Ben Galbraith from Palm gave an interesting presentation about creating a
compelling UI for one's software. Watching the presentation, I couldn't help
thinking that software development has come of age. Even about three years ago,
it is hard to imagine an engineer coming onstage at a software conference,
displaying a slide with glossy women's magazines on it, and saying: "We as
developers have to follow the fashion in the industry".
So what is "fashion in software" as of November 2009? Consider an example: the application "Delicious Library" has probably the most basic functionality of its class of applications (online itinerary tracking). Based on the technical features alone, it is not clear why it should be favored instead of its competitors with a much more more impressive feature set. But here's the catch: "Delicious Library" is a real designer's work. It is a "beautiful thing" designed with an eye for detail and a signature aesthetic style. The result - 500.000 USD in sales in three months, with very little advertising.
Traditional software has come of age because now we speak increasingly more about the packaging of the software we build, about the wrapping. It turns out that wrapping is related to the inner cogs and wheels of an application. Knowing how an application would look and feel, what kind of behavior it would display if it were a physical object is a fundamentally different development strategy than having a bunch of code and building an UI to make the code behave. And according to Ryan Singer of 37 Signals, the UI itself is nothing but another software layer - the outermost, thin layer of software with hooks to the lower levels.
For those teams that are still not convinced about the need to budget for UI development and design, some facts:
- It is 2-3 times more expensive to push software inside a badly designed UI to the market than doing it right from the start;
- When contemplating a beautifully designed car, you are activating the same part of the brain that you are using when recognizing faces; the "face" of something familiar is its design;
- For an average person, it takes about one tenth of a second to gauge the quality of a company based on the impression of the company's web site.
The jazz band that was swingin' tonight packed up some time ago, but
everyone’s still hanging out. The discussions, networking and
mingling carry on. And when asked about how it’s going,
how’s the conference experience, the answers keep coming back about this
special, once a year place. “Conferences run on a kind of continuum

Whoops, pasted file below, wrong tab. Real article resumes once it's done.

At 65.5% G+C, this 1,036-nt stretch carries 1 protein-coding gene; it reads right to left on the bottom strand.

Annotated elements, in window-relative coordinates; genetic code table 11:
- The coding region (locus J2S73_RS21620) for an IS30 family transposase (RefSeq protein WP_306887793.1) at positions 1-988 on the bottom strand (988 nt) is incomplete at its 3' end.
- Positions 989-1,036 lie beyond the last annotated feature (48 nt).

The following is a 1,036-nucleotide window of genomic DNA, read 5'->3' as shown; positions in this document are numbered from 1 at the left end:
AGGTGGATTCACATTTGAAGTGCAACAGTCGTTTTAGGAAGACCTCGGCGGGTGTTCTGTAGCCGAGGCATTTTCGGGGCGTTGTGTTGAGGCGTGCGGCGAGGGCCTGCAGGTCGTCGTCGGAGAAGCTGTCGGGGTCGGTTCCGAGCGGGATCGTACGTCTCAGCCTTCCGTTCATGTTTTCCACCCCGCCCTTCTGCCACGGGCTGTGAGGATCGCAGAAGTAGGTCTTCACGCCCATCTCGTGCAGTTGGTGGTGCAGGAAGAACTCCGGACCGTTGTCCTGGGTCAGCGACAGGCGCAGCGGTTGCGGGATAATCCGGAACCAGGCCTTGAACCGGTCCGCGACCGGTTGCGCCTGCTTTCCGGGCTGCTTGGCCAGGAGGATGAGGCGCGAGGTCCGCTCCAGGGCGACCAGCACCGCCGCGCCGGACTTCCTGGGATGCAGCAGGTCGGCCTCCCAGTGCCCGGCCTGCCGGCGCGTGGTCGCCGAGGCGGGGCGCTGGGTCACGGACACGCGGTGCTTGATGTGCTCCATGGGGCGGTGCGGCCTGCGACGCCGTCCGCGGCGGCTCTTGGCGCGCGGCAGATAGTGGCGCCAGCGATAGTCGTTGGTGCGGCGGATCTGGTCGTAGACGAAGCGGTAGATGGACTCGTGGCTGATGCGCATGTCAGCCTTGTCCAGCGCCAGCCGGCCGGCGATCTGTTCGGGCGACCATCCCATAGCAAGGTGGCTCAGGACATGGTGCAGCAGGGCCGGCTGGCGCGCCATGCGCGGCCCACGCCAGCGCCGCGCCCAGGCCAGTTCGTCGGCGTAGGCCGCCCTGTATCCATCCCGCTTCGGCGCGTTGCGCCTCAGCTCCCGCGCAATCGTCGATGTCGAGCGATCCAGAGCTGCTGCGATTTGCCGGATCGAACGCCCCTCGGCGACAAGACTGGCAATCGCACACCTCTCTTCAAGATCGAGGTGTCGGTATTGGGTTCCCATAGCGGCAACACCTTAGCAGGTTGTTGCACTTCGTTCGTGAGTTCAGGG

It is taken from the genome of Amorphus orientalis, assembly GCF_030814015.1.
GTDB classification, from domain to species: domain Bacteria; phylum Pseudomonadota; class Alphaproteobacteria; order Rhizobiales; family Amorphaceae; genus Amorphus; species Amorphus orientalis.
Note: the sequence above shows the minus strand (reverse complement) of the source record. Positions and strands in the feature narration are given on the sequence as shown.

between super academic and too sponsor driven. Øredev isn’t
like that – it’s in the sweet spot, with real practical talks, with
expert practitioners, and an amazing range of topics. I am once again happy I
travelled from the other side of the world to be here.”
it’s not me that says it (I’m from this side of the world)… but it’s pretty cool to hear.
Software development and entrepreneurship - the combination is exciting both because of the challenges and its promises it holds. On one hand, it can be challenging to shift attention from unit testing and data structures to market analysis and product development. On the other hand, a product or service created by a savvy developer can reach hundreds of thousands of potential users at the cost of one.
"The Lean Startup" by Eric Ries focused on creating new products and services in the face of extreme uncertainty. Extreme uncertainty is, or should be, the reality of every developer who prefers reality to preconceived ideas about his or her product and its market.
According to Eric, the biggest obstacles to achieving entrepreneurial success often lie with the entrepreneurs themselves; they come from the "shadow beliefs" that influence product development. These are:
1. We know what the customers want
2. We can accurately predict the future
3. "Advancing the plan" is progress
Eric shared an enlightening story about Startup A and Startup B. Startup a had a detailed business plan, hired the most talented workforce, and had ample funding. Startup B kick-started the business by releasing - fast - a buggy and basic version of the product.
Startup A became a failure, and startup B a successful, multi-billion dollar enterprise. The lesson learned here is spending time and resources on what directly create value for a startup. These things must necessarily whatever brings the startup in touch with the reality. Thus, the unit of progress for a lean startup is "Validated Learning About Its Customers".
For this reason a startup would prefer to fail early, as long as the failure results in a reality check and a timely change of direction. A startup that fails early and often can change direction earlier and more often, thus coming closer to a viable business model with each failure. In contrast, a non-lean startup relies on preconceptions and delays the reality check; at the time when it does release its product out to the world changing direction will become costly and morale-defeating.
So Eric's prescription is: start up lean; at all costs, accelerate the rate of customer feedback; only add features you can get instant feedback on; test, track, and tweak continuously; and only raise capital based on your sales facts and data, not speculation.
A bunch of the session speakers were just raving about the smoothness of the conference and the quality of the content – but they’re wondering where everyone’s questions are in the sessions. Hey gang, don’t be afraid to raise your hand, get in there, and ask 'em what you wanna know.
Speaking as a pro-techie non-techie, the more intuitive the application the better. Stopping over at the Microsoft booth to check out their latest device – the Surface – you’ll find its interface goes a loooong way towards delivering a foolproof tool for digital interaction. Mostly it’s pretty fun.
Most people in the software industry would probably agree that managing the
process of software development can at times be more challenging than building
the actual software. Weird and wonderful things have happened to teams where
the technical and the managerial parts spoke different languages. Bridging this
gap and having efficient processes was the the theme of "eXtreme programming in
practice" by Neal Ford and it was a tour de force describing the sometimes